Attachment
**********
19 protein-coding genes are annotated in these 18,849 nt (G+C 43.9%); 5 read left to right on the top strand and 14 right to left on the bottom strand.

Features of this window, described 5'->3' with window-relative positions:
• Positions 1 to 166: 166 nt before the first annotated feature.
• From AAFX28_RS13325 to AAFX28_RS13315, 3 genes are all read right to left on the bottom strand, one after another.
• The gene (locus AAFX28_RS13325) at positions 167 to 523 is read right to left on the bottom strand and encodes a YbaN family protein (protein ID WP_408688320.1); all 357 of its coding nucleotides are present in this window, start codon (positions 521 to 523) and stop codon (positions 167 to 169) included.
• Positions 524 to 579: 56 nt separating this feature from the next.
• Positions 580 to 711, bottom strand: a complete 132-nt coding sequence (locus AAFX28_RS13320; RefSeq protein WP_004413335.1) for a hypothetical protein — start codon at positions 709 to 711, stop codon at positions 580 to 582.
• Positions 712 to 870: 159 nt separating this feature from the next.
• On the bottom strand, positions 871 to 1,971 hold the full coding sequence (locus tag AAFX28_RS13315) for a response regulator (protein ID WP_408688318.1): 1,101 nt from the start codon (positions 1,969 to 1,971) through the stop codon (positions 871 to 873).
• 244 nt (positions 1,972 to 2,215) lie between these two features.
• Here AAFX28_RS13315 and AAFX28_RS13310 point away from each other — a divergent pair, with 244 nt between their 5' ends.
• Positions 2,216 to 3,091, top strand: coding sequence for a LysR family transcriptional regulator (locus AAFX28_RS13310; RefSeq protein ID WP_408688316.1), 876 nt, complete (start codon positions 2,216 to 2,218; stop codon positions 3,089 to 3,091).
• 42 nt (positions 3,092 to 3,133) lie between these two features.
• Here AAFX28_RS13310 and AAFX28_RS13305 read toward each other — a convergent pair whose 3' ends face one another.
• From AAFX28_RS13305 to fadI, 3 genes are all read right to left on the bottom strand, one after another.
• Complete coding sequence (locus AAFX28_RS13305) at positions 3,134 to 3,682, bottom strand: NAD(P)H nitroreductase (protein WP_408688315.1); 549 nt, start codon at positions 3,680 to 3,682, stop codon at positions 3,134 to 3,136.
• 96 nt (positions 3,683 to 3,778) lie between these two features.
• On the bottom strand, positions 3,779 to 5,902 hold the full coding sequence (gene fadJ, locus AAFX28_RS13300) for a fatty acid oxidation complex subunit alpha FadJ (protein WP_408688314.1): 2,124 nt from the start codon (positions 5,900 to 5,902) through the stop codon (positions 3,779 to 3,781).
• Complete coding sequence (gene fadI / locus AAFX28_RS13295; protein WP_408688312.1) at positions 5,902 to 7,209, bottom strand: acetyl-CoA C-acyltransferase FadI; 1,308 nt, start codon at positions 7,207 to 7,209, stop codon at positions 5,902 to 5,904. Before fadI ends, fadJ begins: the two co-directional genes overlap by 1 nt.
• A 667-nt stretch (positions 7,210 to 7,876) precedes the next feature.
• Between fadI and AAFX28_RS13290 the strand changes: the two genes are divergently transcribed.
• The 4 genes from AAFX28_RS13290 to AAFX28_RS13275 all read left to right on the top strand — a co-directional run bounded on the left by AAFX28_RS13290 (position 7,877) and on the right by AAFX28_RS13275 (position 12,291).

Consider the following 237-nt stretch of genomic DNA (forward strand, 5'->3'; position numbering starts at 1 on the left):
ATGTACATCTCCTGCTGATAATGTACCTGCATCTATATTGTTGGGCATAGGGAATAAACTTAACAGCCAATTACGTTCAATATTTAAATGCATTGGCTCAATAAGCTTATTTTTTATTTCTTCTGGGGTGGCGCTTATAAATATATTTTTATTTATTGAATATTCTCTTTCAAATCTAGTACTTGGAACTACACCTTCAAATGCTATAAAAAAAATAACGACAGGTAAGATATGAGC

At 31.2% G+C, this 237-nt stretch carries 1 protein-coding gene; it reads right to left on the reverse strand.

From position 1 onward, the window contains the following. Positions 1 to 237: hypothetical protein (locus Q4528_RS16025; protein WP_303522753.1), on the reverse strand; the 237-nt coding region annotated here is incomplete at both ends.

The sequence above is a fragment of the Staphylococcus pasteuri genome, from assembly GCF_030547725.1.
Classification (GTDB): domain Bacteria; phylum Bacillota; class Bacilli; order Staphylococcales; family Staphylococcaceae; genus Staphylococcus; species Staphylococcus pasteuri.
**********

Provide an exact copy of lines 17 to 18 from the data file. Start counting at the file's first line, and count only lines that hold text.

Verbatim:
• 96 nt (positions 3,683 to 3,778) lie between these two features.
• On the bottom strand, positions 3,779 to 5,902 hold the full coding sequence (gene fadJ, locus AAFX28_RS13300) for a fatty acid oxidation complex subunit alpha FadJ (protein WP_408688314.1): 2,124 nt from the start codon (positions 5,900 to 5,902) through the stop codon (positions 3,779 to 3,781).